Tell us about yourself and what inspired you to start writing.
For as long as I can remember I have been fascinated by fiction, whether having stories read to me over-and-over again as a kid to one day picking up a copy of “Robin Hood” and realizing the ability of written words to transport you to wonderful places and onto wild adventures. While I started my career as a journalist, writing about sports, news, and entertainment for a variety of newspapers and magazines, I always dreamed of one day becoming a novelist.
First, though, I decided I needed to see the world. Now, for the past 23 years, I have worked in international relations and foreign affairs, serving as a diplomat with the State Department and before that as a peace and conflict resolution adviser to former President Jimmy Carter.
These jobs have taken me around the world, including to some of our hottest hotspots: Afghanistan, Bosnia, East Timor, and much of Africa and the Middle East, to name a few. These experiences have provided me with many great tales to tell, and now I’m looking forward to finding the time to tell them!
Tell us about your books.
The international thriller “A Simple Game” is my first published book. The inspiration for my novel came from two ideas converging on each other: What if you woke one day to find three of the world’s top athletes had been murdered on three different continents on the same night? Now, what if you could do something about it?
Thus my protagonist, Rory Crandall, was created. A celebrated if egotistical peace and conflict resolution expert, Crandall joins a global manhunt to capture the perpetrators behind the media-dubbed “Sporting Murders.” He also hopes to cash in on a $20 million reward being offered for the killers, who keep raising the stakes in a bold effort to hold the world hostage to their demands.
A thriller at heart, my novel also asks some key questions during this time of terror: How far is too far when trying to change the world? And is it possible the end to this bloody game somehow justifies the means?
With “A Simple Game,” I also was looking for a way to write about some of my own adventures (admittedly, with a large dose of creative license). It’s no surprise, then, that Rory spends much of his time in places I have lived or worked, whether in the power centers of Europe and America, or deep within an African jungle, or on an Asian island on the brink of civil war.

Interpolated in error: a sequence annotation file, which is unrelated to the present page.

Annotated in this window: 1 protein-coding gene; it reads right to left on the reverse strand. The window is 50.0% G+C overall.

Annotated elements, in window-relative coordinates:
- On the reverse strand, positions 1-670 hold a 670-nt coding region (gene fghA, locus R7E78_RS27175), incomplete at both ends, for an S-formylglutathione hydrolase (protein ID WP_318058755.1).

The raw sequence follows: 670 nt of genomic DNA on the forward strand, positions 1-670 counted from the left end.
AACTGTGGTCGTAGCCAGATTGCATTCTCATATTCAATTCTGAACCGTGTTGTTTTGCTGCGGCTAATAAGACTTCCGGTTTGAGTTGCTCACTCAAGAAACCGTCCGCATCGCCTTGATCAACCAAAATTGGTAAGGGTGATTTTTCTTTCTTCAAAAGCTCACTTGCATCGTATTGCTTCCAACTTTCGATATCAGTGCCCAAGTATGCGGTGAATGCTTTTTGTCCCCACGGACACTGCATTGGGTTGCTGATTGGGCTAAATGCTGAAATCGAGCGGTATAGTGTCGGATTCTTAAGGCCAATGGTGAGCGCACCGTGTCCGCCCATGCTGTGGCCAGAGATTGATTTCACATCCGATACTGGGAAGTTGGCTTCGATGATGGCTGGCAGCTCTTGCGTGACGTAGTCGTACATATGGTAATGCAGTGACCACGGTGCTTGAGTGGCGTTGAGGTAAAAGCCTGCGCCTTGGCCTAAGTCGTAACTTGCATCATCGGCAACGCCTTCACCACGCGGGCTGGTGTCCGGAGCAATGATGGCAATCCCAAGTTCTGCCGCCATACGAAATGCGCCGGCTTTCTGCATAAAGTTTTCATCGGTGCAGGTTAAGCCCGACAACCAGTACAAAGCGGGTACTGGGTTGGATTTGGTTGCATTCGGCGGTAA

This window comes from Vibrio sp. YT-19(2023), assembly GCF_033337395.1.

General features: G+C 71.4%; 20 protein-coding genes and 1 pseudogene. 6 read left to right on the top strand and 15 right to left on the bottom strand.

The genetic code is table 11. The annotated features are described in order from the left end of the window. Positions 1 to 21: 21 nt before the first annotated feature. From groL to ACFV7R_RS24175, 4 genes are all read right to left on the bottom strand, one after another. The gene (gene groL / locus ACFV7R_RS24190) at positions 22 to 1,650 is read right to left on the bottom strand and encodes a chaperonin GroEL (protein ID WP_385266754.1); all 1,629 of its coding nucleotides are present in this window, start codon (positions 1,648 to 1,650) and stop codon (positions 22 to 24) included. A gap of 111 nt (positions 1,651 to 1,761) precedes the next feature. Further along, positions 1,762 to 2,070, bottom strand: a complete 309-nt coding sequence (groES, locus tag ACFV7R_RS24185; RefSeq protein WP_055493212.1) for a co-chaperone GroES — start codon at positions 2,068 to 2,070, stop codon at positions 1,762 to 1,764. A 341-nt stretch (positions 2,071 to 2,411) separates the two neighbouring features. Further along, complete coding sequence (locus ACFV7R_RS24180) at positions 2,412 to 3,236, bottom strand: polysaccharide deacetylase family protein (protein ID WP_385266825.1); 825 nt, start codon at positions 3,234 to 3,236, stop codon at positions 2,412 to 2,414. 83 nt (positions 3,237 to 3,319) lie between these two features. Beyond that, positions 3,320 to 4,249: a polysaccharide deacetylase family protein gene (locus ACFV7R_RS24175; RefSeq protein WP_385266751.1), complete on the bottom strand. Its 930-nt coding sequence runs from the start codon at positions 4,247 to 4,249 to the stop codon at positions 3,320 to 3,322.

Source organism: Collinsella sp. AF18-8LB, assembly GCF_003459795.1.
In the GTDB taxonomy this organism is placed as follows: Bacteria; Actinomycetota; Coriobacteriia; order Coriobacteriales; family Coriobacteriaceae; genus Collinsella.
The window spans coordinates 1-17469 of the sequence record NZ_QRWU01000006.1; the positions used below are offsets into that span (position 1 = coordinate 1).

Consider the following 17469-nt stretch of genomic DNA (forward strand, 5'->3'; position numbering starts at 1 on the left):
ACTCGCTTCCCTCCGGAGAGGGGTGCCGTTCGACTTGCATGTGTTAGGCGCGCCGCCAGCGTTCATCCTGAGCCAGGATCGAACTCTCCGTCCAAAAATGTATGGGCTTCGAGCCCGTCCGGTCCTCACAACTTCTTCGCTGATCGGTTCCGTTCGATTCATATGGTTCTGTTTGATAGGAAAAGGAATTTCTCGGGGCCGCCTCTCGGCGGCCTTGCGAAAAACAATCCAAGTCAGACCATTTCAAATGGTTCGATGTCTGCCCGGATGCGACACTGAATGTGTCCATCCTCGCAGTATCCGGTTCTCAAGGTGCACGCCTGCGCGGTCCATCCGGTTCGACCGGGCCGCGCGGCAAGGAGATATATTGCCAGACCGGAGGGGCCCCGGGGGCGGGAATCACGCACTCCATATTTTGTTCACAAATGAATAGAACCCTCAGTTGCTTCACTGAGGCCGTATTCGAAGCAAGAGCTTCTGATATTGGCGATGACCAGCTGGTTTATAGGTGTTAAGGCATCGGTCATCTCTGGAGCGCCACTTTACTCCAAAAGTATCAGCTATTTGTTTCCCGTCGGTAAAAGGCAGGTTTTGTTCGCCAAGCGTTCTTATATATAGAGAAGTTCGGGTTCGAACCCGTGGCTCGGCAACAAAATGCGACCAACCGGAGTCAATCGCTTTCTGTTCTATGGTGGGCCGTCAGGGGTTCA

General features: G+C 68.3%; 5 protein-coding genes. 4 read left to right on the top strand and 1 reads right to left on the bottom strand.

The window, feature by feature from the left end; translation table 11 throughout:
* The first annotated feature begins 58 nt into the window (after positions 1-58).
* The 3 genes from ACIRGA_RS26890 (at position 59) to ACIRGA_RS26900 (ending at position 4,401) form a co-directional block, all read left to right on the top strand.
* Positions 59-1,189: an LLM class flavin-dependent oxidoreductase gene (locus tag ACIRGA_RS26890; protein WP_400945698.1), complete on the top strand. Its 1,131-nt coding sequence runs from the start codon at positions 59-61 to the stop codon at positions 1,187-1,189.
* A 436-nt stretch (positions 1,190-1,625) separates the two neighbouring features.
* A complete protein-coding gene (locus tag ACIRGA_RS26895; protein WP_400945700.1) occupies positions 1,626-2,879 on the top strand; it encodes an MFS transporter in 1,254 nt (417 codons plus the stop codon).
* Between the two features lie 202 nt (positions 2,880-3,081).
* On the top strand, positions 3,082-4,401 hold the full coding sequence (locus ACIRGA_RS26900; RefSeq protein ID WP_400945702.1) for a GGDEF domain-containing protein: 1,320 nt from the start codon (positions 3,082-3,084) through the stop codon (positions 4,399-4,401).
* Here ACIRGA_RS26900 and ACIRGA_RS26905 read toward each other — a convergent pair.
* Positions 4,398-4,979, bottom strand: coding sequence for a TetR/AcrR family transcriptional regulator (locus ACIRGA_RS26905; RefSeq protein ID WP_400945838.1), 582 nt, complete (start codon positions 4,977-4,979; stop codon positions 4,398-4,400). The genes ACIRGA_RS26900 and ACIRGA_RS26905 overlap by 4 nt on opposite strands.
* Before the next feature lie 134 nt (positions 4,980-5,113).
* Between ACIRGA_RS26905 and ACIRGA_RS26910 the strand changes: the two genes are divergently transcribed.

Finally, I wanted to tell a story about some of the things I know a little bit about — terrorism, sports, international affairs — in an entertaining way that leaves the reader thinking at the end. I’ll let you be the judge on whether I succeeded!
How did you go about getting published?
When I first wrote “A Simple Game,” I really didn’t know what I was doing. The initial draft topped out at more than 850 pages (and wasn’t very good!). No big surprise that after countless submissions to publishing houses and agents I couldn’t find a single one interested in taking a chance on my tome.
One agent did give me some good advice: Make it shorter…much shorter! After nursing my wounded ego, I tore into my baby and, several drafts later, I had it down to a much more manageable size and a far better quality. Meanwhile, during this time, the publishing world also went through a massive metamorphosis, with self-publishing now being a viable and fairly easy option.
After trying once more to find an agent (as publishing houses are hardly even looking at unknown authors these days), I decided to self-publish through Amazon. So far, I have been quite pleased by the process, even for someone like me who is not much of a do-it-yourself person. Best part is you get to control and keep far more of your royalties than through the traditional publishing method. Most challenging part is you must do all of your own marketing, which I’m learning to do as I go, and always welcome any good tips!